I have been talking about dealing with the chronic stress of everyday life for some time now. Just because it is commonplace does not mean it is without consequence. In fact, your stress is constantly driving up your cortisol and your adrenaline. It leaves you fatigued and more prone to infections as it compromises your immune system. And even in its mildest form, it drains your joy and your energy.
Triggers can be contagious.
On top of this, I am hearing from many people that they are more easily triggered. The experience of triggering is that, when certain otherwise mild events occur, they trigger old emotions that have been stored and buried. These emotions rise to the surface and attach themselves to the new current situation. Triggering means that we lose the conscious connection to what matters in the present moment. We all know this sensation. We say and do things we wouldn’t normally. We act in hurtful ways that don’t feel like us. Afterwards, we say “this just wasn’t me.”
Often, we take these triggered emotions out on our kids or spouses and layer shame and blame onto them. Instead of handling the situation with appropriate calmness and containment, when we are triggered, we react and increase the drama and tension. Our kids then get wired to carry the same triggers or even traumas. In this way, triggers can be contagious.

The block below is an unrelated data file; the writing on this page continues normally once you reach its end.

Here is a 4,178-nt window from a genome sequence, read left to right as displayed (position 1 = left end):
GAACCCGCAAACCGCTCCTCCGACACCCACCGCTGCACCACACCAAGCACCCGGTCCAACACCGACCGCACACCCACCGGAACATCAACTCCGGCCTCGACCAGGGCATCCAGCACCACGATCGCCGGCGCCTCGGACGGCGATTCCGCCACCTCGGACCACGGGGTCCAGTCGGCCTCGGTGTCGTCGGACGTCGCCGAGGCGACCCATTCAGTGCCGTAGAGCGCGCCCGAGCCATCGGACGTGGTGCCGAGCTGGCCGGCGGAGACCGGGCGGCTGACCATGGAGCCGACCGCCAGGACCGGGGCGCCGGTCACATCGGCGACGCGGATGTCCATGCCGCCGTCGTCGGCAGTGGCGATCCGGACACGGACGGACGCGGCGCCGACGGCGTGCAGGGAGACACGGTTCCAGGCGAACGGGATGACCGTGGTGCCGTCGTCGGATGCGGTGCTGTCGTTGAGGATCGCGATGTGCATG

So, how do we deal with triggering events?
First, be aware of your state of mind and hold onto the feelings. Know that it won’t feel good. It is important to experience whatever feelings arise – anger, eruption, bitterness – feelings very distant from how we see ourselves. Allow yourself to fully feel it without judgement, guilt or self-blame. Own your feelings, knowing that you are solely responsible for them and the blame does not belong to anyone else. In fact, hold onto yourself with love and compassion because you are actively working hard on your emotional self.
Second, pump the brakes! Work to contain the feelings and stop yourself from acting on them. Remind yourself that you and you alone are responsible for your actions.
Then, experience the feeling fully into your body. Locate it – know physically where it sits inside you. Begin to breathe through your nose slowly and deeply into the place where you feel the feeling the most. As you reach that place, picture a different reaction to the person who triggered you. Picture something happy, productive or healing.
When you fully feel your feelings and perform these steps, you’ll notice the feelings gradually evaporate.
You are a master – not a prisoner – of your emotions. When you suppress your emotions, you increase the tension, much like coiling like springs of your emotions. Suppressed feelings guarantee that the smallest disturbance will set them off in the future. Conversely, when you download your anger onto others, you only hurt and confuse the target of your actions, and create guilt and remorse that feed more tension back into the old feelings you’ve not yet dealt with.
The upshot? Feel it. Pump the brakes to prevent inappropriate action. Identify where it lives in your body and breathe into it to diffuse it. Take responsibility without trying to bury your feelings. You can take the control back, especially when you feel out of control. As always, send me your comments and let me know how you are doing. I am here for you.